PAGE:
Murrumbidgee River Corridor

The Murrumbidgee River flows for 1,600 kilometres from its headwaters in Kosciuszko National Park to its junction with the Murray River near Balranald in NSW. Around 66 kilometres of the river's journey is through the ACT, from Angle Crossing in the south to Uriarra Crossing in the north.

The Murrumbidgee River and its catchment are a significant part of the Murray-Darling Basin, supplying water for people, agriculture and wildlife along its length.

The Murrumbidgee River is also important to Aboriginal groups including the Ngunnawal, Wiradjuri and Nari Nari. Descendants of these groups maintain a close interest and involvement in the management of the Murrumbidgee River Corridor (MRC).

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The river and a narrow strip of land on either side make up the 9,800 hectares known collectively as the MRC, which includes five nature reserves, eight recreation reserves and a European heritage conservation zone. The MRC is extremely rich in Aboriginal and European heritage.

The MRC is one of Canberra's best-loved places for nature-based recreation. It is ideal for bushwalking, camping, picnicking, wildlife observation and bird watching, as well as water-based activities such as swimming, fishing and canoeing.

Recreation areas are well serviced with mown areas, playgrounds, picnic tables, and free electric or wood-fired barbecues. Staff take great pride in maintaining these areas to a high standard, so please help them out by taking your rubbish with you (as bins are not provided), abiding by local regulations as indicated on the signs at the entrance to all recreation areas, and reporting any maintenance issues to Canberra Connect on 13 22 81. If you witness acts of vandalism or other illegal activities please report it to the police on 131 444.

Horse riding is permitted on the Bicentennial National Trail and on fire trails east of Old Boboyan Road.

Most of the MRC recreation areas are open 24 hours a day, 365 days a year, although Pine Island and Kambah Pool are closed to vehicles at night.

The following recreation areas are located along the Murrumbidgee River Corridor

Angle Crossing

is the southernmost point of the Murrumbidgee River within the ACT, accessed by Angle Crossing Road.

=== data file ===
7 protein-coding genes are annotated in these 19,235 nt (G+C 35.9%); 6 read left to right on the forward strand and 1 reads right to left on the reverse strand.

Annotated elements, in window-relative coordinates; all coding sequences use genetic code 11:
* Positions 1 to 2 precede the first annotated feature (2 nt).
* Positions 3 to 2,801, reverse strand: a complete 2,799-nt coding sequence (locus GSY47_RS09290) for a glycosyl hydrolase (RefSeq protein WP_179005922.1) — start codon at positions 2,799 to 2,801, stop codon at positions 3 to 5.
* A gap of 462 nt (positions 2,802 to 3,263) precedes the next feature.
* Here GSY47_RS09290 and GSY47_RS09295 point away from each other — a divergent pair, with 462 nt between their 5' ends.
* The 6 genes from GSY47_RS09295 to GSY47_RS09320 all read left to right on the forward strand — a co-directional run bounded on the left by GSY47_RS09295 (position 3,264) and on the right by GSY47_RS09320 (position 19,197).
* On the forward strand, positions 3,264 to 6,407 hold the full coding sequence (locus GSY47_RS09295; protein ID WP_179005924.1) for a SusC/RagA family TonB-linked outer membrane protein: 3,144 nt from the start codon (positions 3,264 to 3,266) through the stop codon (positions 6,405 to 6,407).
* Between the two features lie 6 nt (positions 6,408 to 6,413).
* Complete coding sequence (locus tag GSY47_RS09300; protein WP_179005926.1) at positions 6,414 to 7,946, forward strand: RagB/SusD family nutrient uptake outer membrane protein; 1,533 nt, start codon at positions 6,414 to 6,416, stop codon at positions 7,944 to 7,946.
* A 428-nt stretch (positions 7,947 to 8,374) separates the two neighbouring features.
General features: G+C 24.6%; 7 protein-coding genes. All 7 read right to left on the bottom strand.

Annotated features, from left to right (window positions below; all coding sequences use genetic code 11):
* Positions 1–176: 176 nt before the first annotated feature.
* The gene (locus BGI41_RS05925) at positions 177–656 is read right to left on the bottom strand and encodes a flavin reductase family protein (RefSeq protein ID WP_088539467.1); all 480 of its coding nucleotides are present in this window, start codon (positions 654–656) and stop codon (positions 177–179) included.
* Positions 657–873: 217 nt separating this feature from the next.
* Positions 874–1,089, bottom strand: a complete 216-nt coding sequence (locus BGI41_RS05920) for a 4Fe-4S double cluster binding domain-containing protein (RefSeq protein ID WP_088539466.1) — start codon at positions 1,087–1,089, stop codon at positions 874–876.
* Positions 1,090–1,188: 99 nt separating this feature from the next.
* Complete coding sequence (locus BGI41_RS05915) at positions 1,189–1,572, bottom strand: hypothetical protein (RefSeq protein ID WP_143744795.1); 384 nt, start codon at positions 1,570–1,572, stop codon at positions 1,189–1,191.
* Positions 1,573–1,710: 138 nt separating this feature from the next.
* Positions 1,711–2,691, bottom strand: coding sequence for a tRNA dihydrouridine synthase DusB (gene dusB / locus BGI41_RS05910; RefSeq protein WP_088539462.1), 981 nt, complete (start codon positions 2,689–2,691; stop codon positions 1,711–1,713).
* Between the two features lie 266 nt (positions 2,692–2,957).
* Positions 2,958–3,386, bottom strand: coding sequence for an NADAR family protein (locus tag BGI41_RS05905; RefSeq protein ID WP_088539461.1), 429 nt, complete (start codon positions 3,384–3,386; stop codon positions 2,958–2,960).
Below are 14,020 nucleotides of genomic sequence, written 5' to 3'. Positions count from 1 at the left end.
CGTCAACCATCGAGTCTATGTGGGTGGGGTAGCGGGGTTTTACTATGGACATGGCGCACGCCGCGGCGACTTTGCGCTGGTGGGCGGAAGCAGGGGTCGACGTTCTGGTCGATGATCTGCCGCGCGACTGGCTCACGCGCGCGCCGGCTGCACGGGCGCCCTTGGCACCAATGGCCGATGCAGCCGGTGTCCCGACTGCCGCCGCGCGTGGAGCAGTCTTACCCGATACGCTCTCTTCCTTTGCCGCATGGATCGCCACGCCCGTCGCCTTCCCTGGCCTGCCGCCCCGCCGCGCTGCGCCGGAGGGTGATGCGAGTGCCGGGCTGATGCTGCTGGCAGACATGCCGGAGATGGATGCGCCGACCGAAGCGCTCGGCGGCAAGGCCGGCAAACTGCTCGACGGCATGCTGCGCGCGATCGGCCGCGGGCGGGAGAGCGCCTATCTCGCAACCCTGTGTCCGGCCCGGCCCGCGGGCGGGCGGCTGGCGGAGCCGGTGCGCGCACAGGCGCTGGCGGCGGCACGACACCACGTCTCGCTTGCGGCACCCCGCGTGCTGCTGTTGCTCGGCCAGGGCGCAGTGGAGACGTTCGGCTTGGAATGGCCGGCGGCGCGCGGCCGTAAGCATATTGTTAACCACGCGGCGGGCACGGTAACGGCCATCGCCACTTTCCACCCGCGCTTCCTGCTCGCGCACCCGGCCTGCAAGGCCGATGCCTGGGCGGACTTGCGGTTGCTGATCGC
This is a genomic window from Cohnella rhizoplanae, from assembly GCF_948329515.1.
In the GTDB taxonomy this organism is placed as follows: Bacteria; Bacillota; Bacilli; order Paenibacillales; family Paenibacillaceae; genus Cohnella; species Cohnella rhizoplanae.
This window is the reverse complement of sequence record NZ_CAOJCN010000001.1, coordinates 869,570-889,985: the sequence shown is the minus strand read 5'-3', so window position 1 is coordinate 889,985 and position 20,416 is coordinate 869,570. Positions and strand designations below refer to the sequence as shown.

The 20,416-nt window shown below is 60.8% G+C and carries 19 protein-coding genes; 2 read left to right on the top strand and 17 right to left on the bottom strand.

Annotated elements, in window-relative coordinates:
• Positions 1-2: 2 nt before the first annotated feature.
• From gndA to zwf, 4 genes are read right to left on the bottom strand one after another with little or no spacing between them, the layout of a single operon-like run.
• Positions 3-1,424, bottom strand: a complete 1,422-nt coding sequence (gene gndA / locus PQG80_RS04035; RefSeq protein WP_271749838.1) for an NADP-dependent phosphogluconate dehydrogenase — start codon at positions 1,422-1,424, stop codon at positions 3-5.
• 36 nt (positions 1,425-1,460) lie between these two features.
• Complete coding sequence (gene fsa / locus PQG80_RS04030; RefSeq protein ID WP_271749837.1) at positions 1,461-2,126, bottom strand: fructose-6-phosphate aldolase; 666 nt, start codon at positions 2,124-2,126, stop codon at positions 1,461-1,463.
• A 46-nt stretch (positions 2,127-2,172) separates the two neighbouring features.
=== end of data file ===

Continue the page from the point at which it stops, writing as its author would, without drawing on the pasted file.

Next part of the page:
Blue Range Recreation Area

is a popular camping and events location centered around the heritage-listed remains of a World War II Italian internment camp.

Casuarina Sands

is an ideal location for picnics, river swimming and fishing or to launch your kayak or canoe.

Cotter Avenue

is located on the banks of the Cotter River and features a modern adventure playground and a lookout which views of the Cotter Dam wall.

Cotter Bend

features a wide pool and sandy beach where Paddys River meets Cotter River.

Cotter Campground

is set on the banks of the beautiful Cotter River and near the confluence with the Murrumbidgee River.

Kambah Pool

has multiple swimming spots, walking trails and is also popular for bird watching and fishing.

Murrays Corner

is a dog friendly picnic area on the bend of the Paddys River.

Murrumbidgee Discovery Track

makes it possible to walk the length of the river between Point Hut Crossing in the south and finish up at Casuarina Sands to the north.

Pine Island

offers easy access to the banks of the Murrumbidgee River, with a playground for kids and barbecue facilities.

Point Hut Crossing

is a shady picnic area with good access to sandy beaches for relaxing in the sun, swimming or launching a canoe. Dogs are allowed.

Swamp Creek

is a great spot for shady river-side picnicking with easy access to the river for swimming or launching a canoe.

Tharwa Bridge

is a riverside picnic area between the beautiful Murrumbidgee River and the historic town of Tharwa.

Tharwa Sandwash

is a great little picnic spot in the Gigerline Nature Reserve on the banks of the impressive Murrumbidgee River.

Uriarra Crossing (East/West)

has easy access to the river with lovely swimming spots, picnic areas, walking trails and view of the Murrumbidgee.

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